I am a shameless red carpet watcher and the Academy Awards is no exception. This is my Super Bowl, baby! In fact, I usually settle in for the evening with a couple of girl friends, champagne and Oscar Popcorn* among other delicacies. One year, I hand-delivered “Oscar” envelopes—really an invitation to my black tie party, complete with a red carpet and life-size Oscar. Everyone came dressed for the red carpet or as their favorite nominated character. The winning costume was awarded with—what else? A chocolate Oscar!
So, you can see I take this very seriously. In anticipation of the BIG SHOW on February 26, I’ve assessed the fashions from the 2012 Golden Globes and SAG Awards. The real standouts—aside from the disastrous Sarah Michelle Gellar in a blue and white tie-died strapless Monique L'huillier—are Charlize Theron in a soft pink Dior dress, Angelina Jolie in a white strapless Atelier Versace and Emma Stone in an Alexander McQueen black strapless tea-length stunner. An honorable mention goes out to Octavia Spencer who did the plus size gals proud in Tadashi Shoji at both shows.
Don’t get me wrong! There were scores of gorgeous dresses on perfect bodies—just nothing original, creative or fun. We saw the same tired body hugging, breast oozing strapless gowns with a variety of textures and trains to set them apart. They’re the uniform of the Hollywood red carpet. Yawn.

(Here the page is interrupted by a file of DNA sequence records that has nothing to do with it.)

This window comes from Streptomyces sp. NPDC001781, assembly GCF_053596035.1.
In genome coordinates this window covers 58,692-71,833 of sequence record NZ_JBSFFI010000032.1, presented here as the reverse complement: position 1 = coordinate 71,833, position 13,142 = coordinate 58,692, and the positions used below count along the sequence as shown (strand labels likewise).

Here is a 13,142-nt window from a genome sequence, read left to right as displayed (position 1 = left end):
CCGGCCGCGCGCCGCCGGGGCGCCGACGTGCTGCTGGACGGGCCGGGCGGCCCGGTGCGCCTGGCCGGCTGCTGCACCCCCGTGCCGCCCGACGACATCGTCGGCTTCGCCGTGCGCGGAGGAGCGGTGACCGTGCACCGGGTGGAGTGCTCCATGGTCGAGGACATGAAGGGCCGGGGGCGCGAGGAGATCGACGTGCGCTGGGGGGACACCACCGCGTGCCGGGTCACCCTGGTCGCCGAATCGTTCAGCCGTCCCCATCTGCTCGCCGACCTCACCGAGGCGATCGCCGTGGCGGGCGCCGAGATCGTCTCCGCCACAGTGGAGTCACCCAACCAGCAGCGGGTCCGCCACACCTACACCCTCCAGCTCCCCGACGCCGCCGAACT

I want to see new and daring! Let’s have fun with fashion, people! That’s what it’s all about in case you’ve forgotten. I am not suggesting that stars should make their entrance in a golden egg ala 2011 Gaga Grammy style. Nor, do I recommend a swan dress such as Björk wore to the 2001 Oscars. But, perhaps we could bring back glamour, sophistication and originality as did our three fashionistas from above. Their dresses were about structure, femininity and timeless looks. The lines were simple and classic. There’s no question that all three of these women looked sexy, beautiful and comfortable—and raised the bar doing so.
Ah, but this is all just a warm up for the big night. What will they wear? Will they get it right? Who will be a train wreck due to some tragically trendy stylist? We can only wait and see. This year I am watching with my BFF from college. I will also be texting with my 22-year old daughter, toasting and trashing gowns as the stars appear. Oddly enough, despite our age difference, she and I always agree on the winners and losers. Must be that good taste and good fashion never go out of style.
*Speaking of good taste, here’s the recipe for
Oscar Pop Corn
1 bag popped microwave buttered pop corn (10 to 12 cups)
1 cup salted mixed nuts
½ cup dried cranberries
1 12 oz package white chocolate
½ teaspoon cinnamon
Edible gold powder (optional)
Pop corn and pour into large bowl.
Add nuts and cranberries; stir well.
Melt white chocolate in double boiler or microwave, then pour over pop corn mixture till evenly coated.
Spread onto large rimmed baking sheet; sprinkle with cinnamon, stirring to distribute evenly. Cool completely.